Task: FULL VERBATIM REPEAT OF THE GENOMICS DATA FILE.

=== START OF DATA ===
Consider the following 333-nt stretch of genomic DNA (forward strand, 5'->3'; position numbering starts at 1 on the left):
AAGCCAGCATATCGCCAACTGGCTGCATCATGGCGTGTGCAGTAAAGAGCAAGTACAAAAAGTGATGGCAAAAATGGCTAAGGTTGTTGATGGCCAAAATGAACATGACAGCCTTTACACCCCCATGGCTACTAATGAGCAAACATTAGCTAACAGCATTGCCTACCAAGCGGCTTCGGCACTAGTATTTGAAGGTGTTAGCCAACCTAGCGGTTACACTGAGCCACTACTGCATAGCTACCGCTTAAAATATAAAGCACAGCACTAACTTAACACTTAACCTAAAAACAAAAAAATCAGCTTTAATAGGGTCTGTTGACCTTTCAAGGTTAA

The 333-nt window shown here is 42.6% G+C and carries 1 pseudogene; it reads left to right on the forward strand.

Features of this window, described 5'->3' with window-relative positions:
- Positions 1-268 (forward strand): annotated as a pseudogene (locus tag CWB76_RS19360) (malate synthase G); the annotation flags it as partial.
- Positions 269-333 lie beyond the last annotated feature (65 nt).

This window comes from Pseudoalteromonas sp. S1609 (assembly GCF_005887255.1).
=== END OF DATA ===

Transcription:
Consider the following 333-nt stretch of genomic DNA (forward strand, 5'->3'; position numbering starts at 1 on the left):
AAGCCAGCATATCGCCAACTGGCTGCATCATGGCGTGTGCAGTAAAGAGCAAGTACAAAAAGTGATGGCAAAAATGGCTAAGGTTGTTGATGGCCAAAATGAACATGACAGCCTTTACACCCCCATGGCTACTAATGAGCAAACATTAGCTAACAGCATTGCCTACCAAGCGGCTTCGGCACTAGTATTTGAAGGTGTTAGCCAACCTAGCGGTTACACTGAGCCACTACTGCATAGCTACCGCTTAAAATATAAAGCACAGCACTAACTTAACACTTAACCTAAAAACAAAAAAATCAGCTTTAATAGGGTCTGTTGACCTTTCAAGGTTAA

The 333-nt window shown here is 42.6% G+C and carries 1 pseudogene; it reads left to right on the forward strand.

Features of this window, described 5'->3' with window-relative positions:
- Positions 1-268 (forward strand): annotated as a pseudogene (locus tag CWB76_RS19360) (malate synthase G); the annotation flags it as partial.
- Positions 269-333 lie beyond the last annotated feature (65 nt).

This window comes from Pseudoalteromonas sp. S1609 (assembly GCF_005887255.1).